Students stay ho-ho-home for the holidays

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Image taken from the public domain.

Some students have turned to games like Among Us to help pass the time while staying at home.

Sydney Lee

Sunny Hills students have had to adjust to how they celebrate Thanksgiving with their loved ones amid the COVID-19 crisis, and now they must do so again this month during winter break.

“Usually around Christmas time, my whole family gets together, and I’m pretty sure we’re not going to do that this year so I’m really going to miss it,” sophomore Rebecca Tualla said. “But I’d rather be safe than sorry. I don’t want to endanger other people, and it would just contribute more to the pandemic.”

That leaves Tualla with only one other option, which is what many have been doing since the start of the coronavirus pandemic in March: drive-through or drop-off visits.

“I plan on delivering their gifts to their front door since it seems the safest,” she said. “It might suck not being able to hug them when I see them, but it’s the safest thing to do.”

According to a Nov. 16 CNBC online article, more holiday shoppers are looking for personalized gifts during the COVID-19 crisis than in the past.

“A lot of times, the holidays can just be about excess,” Signet jewelry CEO Gina Drosos said in the article. “This year is more about consideration, thoughtfulness and really asking yourself why you’re making this purchase and who are you supporting.”

But for many students, they plan to shop for something more practical.

“I would get my friends something they could wear like clothes or accessories,” senior Shawn Grays said. “But for myself, I really want a PS5.”

Designer safety masks or scented sanitizer bottles may be a bit too practical of a gift.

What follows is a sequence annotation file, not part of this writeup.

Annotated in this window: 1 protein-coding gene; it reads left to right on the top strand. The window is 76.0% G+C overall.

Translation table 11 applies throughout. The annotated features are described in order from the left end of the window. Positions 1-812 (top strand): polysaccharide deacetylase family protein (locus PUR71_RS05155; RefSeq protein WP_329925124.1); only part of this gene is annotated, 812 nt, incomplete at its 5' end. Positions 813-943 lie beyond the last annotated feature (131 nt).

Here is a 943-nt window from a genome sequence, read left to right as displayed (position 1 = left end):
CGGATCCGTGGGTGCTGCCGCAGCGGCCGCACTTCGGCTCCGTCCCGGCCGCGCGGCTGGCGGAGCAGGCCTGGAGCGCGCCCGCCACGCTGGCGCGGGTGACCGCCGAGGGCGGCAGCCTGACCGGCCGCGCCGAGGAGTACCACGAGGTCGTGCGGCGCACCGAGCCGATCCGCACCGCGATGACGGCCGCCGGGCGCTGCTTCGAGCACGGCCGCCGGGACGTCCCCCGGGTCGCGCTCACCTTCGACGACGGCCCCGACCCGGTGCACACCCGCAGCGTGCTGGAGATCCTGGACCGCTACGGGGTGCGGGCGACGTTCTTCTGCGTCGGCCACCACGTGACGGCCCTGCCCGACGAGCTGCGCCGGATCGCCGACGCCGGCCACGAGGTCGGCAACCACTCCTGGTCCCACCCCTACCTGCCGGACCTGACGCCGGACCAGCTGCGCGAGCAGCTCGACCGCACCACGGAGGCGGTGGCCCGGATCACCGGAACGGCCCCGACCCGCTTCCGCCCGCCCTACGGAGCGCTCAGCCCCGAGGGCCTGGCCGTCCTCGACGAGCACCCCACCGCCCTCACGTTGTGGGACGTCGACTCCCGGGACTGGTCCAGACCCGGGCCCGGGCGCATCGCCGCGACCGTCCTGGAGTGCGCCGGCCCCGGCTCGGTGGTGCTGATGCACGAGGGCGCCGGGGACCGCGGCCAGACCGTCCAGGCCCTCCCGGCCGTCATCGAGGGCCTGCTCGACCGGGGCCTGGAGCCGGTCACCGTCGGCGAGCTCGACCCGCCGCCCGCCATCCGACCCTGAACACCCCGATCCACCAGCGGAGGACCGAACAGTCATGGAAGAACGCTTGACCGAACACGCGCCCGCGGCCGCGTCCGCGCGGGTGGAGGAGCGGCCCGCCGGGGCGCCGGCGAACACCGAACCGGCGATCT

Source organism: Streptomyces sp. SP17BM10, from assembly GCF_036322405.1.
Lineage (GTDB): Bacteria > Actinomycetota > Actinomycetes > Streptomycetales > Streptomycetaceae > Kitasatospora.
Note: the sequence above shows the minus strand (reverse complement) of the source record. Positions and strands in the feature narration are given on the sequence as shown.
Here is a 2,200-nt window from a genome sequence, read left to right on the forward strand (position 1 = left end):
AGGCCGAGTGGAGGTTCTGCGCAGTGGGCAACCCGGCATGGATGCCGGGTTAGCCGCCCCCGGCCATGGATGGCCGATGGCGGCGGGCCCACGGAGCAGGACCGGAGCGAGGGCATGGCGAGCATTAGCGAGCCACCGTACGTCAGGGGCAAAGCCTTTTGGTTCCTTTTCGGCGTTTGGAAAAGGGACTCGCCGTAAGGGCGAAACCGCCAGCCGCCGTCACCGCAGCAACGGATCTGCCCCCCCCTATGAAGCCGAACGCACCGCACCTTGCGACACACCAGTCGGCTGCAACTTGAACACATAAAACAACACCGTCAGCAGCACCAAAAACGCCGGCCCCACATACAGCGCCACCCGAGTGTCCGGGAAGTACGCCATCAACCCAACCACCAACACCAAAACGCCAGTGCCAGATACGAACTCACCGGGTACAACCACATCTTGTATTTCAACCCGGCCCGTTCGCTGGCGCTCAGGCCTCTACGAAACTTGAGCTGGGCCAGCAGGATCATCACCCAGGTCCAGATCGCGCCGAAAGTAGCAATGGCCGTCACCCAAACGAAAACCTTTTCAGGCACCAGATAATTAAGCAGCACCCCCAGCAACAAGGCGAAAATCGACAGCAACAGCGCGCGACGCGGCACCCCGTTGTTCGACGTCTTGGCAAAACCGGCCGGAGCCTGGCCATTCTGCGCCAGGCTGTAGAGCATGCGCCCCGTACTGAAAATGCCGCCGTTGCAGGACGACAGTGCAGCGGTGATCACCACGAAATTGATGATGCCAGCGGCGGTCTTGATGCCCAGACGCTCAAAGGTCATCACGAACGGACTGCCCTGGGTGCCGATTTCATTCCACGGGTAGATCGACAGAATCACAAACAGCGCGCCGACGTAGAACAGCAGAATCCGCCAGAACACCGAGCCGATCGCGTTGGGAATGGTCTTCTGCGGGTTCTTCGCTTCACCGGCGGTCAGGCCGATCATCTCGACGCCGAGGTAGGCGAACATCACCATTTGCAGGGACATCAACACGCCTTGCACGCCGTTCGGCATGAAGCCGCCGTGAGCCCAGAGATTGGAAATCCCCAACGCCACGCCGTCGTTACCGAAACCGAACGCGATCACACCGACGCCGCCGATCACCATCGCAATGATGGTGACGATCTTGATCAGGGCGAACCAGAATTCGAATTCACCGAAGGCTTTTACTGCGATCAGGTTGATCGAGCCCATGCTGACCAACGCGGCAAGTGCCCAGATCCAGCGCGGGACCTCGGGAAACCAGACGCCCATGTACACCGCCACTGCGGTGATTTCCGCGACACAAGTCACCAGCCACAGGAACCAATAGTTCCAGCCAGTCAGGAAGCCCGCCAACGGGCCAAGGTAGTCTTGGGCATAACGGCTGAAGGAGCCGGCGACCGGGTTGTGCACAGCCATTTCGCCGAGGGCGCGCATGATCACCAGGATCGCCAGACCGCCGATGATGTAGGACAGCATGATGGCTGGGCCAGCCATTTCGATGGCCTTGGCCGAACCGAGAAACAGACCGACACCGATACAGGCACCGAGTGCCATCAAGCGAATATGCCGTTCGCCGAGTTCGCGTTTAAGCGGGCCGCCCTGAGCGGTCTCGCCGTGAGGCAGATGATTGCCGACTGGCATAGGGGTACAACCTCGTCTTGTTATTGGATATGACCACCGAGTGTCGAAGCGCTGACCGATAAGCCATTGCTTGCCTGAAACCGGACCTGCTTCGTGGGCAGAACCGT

I plan on delivering their gifts to their front door since it seems the safest. It might suck not being able to hug them when I see them, but it’s the safest thing to do.”

— Rebecca Tualla

“I wouldn’t get my friends masks or hand sanitizer because they already have a lot,” freshman Yubin Kwak said.

Many students in particular are realizing they no longer can organize Secret Santa gift exchanges with their friends; nor can they exchange holiday treats like candy canes or chocolates.

“I’ve done Secret Santa in the past at the church I go to,” junior Joshua Jung said. “But this year, I’ll probably wear a glove or sanitize the gift and put it in a Ziploc bag so my friends know my gift is safe.”

Junior Ellen Kim plans to continue what she and her friends have been doing since the lockdown to stay connected with each other.

“Sometimes, my friends and I have a game night, and we’ll play Skribbl.io or Among Us,” Kim said. “So we’ll probably do that more over winter break.”

The coronavirus pandemic will especially disrupt travel plans for students and their families.

“I’m going to miss going to [South] Korea because my family lives there,” said Jung, who moved to America three years ago.

This story originally appeared in the Dec. 14 print issue, which can be read here.